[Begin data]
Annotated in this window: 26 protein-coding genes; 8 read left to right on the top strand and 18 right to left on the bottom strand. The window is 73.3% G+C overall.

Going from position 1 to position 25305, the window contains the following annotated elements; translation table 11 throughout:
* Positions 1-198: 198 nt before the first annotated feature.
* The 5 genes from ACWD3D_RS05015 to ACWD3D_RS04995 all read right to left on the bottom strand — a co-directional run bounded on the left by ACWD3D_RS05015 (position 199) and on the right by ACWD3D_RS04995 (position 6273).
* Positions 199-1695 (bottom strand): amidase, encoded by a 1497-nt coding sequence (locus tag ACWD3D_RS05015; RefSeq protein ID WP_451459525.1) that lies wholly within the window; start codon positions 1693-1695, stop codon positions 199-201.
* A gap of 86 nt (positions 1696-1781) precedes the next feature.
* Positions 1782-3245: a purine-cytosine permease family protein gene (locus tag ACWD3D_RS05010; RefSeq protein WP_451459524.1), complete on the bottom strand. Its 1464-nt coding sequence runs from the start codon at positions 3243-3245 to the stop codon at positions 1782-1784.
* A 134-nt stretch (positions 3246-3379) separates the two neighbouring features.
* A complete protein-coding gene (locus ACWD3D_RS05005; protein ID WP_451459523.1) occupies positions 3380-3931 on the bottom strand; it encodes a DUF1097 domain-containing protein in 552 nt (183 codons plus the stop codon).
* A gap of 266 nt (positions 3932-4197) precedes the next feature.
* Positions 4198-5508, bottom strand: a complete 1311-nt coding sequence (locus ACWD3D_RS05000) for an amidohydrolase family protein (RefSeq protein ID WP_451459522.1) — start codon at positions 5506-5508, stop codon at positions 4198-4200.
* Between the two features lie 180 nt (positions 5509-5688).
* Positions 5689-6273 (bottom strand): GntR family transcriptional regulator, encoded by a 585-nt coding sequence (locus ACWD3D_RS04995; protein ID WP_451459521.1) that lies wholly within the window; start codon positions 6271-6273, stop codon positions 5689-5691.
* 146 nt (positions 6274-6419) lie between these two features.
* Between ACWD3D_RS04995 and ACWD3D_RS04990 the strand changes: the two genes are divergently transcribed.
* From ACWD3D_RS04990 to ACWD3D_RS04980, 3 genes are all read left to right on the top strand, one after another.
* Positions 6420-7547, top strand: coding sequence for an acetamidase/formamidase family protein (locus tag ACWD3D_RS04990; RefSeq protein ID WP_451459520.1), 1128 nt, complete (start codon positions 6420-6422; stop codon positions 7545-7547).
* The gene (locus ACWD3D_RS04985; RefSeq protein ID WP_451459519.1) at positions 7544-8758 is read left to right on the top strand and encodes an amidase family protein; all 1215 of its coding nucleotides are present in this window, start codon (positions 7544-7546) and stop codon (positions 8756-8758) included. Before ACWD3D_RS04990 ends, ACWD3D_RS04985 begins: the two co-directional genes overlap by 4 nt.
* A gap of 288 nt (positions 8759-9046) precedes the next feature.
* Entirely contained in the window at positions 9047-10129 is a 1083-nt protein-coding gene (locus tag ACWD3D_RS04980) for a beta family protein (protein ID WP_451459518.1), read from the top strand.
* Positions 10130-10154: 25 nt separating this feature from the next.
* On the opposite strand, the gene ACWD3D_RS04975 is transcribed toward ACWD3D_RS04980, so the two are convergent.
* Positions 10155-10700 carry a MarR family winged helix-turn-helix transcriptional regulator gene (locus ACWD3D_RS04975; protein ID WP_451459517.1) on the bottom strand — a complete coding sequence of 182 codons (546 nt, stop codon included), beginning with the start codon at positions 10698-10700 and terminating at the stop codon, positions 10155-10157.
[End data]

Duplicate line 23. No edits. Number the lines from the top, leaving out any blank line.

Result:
* Positions 10155-10700 carry a MarR family winged helix-turn-helix transcriptional regulator gene (locus ACWD3D_RS04975; protein ID WP_451459517.1) on the bottom strand — a complete coding sequence of 182 codons (546 nt, stop codon included), beginning with the start codon at positions 10698-10700 and terminating at the stop codon, positions 10155-10157.